When the Night Closes In

If you are sick, you’re sicker at night.  This well-known and much-experienced truth is emblematic of the fact that everything is worse at night.  If you are worried, you dread the night.  Stress can become nearly unbearable at night.  People are in better moods when nights are shorter, even if they nap in the day.  There is something about the night that increases anxiety and fear.  The physical experience of nighttime is seen metaphorically in the “dark night of the soul.”  We describe glad events as bright and shining and not in terms of the cool and dim night.

Night is dark.  It is not presence.  Dark is absence.  God did not say, “Let there be dark.”  It is nothing and nothingness.  As such, dark epitomizes loss.  As night falls we feel despair creeping into our souls.  Something is leaving.  The void looms.  There are no answers, and we wish for the day.  Anxiety magnifies fearsome objects, and the problems of prior hours take massive shape in the night.  Alone in the dark, I remind myself that the sun will rise again, but distress is not lessened by objectivity.  It sounded good when I told someone else.

We don’t know what’s out there in the dark.  The night increases uncertainty.  I suppose we all want clearer vision and less confusion in our lives.  Even hold-on-loosely types need some stability.  A mainstay of the believer’s prayer life will be God’s direction and clear sight.  For many, the concept of having a vision for the future is all-encompassing.  What we ask of God is also asked of us by others.  Where do we want to be in five years?  Uncertainty can morph into despair as one peers into blackness, real or ethereal, and has no clue what is before.

When night closes in around us, we feel self-conscious and singular.  We are separated from others and unto ourselves.  As such, we are more apt to be sad and questioning.  Rhetorical and damaging mental wonderings increase at such times, so we should be careful of making decisions in the actual or figurative dark.  Everyone will have lonely and low spots in life with resulting confusion.  When you are in a blind night, it may be helpful to recall the clear light of day in which you made prior decisions and await a future time of reconsideration.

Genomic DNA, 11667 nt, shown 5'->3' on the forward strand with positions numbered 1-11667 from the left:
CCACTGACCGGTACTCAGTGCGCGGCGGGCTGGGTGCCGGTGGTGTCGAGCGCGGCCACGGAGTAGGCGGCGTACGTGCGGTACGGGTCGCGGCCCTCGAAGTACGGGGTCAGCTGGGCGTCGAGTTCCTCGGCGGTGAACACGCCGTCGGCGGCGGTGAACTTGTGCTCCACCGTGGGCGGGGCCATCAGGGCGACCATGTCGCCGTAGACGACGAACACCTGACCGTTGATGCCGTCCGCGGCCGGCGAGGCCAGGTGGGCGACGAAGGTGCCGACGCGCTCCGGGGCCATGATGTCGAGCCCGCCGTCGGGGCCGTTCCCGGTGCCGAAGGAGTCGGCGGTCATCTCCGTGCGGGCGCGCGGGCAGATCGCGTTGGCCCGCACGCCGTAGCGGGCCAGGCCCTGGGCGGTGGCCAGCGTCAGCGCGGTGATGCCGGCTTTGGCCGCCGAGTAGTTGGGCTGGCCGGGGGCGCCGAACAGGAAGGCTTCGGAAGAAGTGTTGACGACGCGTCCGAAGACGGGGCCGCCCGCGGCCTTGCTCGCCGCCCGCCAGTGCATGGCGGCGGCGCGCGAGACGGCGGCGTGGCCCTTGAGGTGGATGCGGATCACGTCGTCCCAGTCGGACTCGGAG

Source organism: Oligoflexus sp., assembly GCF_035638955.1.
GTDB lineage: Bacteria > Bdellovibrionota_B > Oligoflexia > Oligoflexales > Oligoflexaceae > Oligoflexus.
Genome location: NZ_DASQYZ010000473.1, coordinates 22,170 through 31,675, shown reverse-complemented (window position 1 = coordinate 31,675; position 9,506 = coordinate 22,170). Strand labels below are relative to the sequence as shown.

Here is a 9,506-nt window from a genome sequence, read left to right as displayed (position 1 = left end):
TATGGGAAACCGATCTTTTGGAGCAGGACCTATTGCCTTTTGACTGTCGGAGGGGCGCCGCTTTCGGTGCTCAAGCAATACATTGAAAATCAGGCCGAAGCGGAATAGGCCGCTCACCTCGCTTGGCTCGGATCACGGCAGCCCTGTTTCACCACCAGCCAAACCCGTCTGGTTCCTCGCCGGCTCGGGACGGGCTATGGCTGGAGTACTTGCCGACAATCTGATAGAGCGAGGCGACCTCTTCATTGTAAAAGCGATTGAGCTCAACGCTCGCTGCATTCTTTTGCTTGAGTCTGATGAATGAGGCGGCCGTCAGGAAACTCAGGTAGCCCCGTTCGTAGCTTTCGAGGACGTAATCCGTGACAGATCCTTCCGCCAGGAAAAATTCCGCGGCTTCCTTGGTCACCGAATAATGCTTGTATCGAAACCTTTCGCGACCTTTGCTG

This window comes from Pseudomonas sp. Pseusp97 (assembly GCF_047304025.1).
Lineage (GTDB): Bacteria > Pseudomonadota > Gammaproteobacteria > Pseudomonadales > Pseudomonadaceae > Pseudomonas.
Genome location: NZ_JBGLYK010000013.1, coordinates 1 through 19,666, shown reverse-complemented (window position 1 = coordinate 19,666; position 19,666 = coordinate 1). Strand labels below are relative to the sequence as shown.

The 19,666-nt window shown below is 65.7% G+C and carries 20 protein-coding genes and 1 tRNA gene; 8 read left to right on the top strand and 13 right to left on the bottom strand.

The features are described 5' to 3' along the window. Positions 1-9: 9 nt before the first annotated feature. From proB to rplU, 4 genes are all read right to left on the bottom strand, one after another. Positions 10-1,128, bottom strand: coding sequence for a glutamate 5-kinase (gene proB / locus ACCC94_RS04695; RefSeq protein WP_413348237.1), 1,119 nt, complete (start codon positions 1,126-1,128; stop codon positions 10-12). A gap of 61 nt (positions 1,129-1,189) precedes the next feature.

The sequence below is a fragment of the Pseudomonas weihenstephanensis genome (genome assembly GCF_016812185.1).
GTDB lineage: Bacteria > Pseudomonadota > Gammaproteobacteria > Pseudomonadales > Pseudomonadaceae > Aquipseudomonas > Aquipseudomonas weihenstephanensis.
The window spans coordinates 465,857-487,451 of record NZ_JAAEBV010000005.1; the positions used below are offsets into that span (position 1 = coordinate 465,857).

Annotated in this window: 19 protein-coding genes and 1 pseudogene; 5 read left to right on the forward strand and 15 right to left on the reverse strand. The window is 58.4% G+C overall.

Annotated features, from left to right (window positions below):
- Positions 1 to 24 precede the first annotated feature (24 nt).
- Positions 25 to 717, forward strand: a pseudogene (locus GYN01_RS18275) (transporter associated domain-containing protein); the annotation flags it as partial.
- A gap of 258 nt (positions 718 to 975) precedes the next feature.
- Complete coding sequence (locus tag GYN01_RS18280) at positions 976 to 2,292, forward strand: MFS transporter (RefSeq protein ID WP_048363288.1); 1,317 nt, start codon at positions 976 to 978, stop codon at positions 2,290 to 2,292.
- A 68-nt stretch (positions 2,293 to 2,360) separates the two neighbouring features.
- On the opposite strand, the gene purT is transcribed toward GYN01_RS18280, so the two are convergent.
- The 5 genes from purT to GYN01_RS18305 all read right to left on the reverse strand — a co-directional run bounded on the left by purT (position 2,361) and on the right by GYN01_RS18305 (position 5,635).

As perspective informs our views of the night, there are other positions.  It can be that we find solace in the quiet dark.  The time of rest may, indeed, be restful and rejuvenating.  The evening (early or late) can be a time of personal reflection and thought formation.  Occasionally, we look forward to the time of fewer calamities and greater calm.  Some individuals will find that times of lessen activity increase their own productivity.  As focus is central to success in any endeavor, the harsh hubbub of the day may drive us to distraction and prevent progress.

I have been on both ends and all along the spectrum of dread and desire relating to time of day.  The consternation induced or influenced by the dark gives way in the morning, and I remind myself of this general truth in times of despair.  I use the same approach in times of intangible though felt darkness.  In my experience, the night is a good time to commune with God.  It can be that He seems more near in solitude, and quietness (confident or not) aids conversation.  Ultimately, our fears and uncertainty are met in our Maker though His actions employ means.

As in the natural world, darkness serves a purpose in our lives.  God can use our solitary hours to form our character and conform us to Christ.  It is important that we not waste difficulties.  Trying times are meant to purify and reposition us for days to come.  At such moments, we often do not consult others as we know intuitively and through experience they will not be much help.  I encourage you to use the darkness to find God.  When you are alone by whatever definition, you will find company and comfort as you reach out in the darkness and find a Friend.

Sterl

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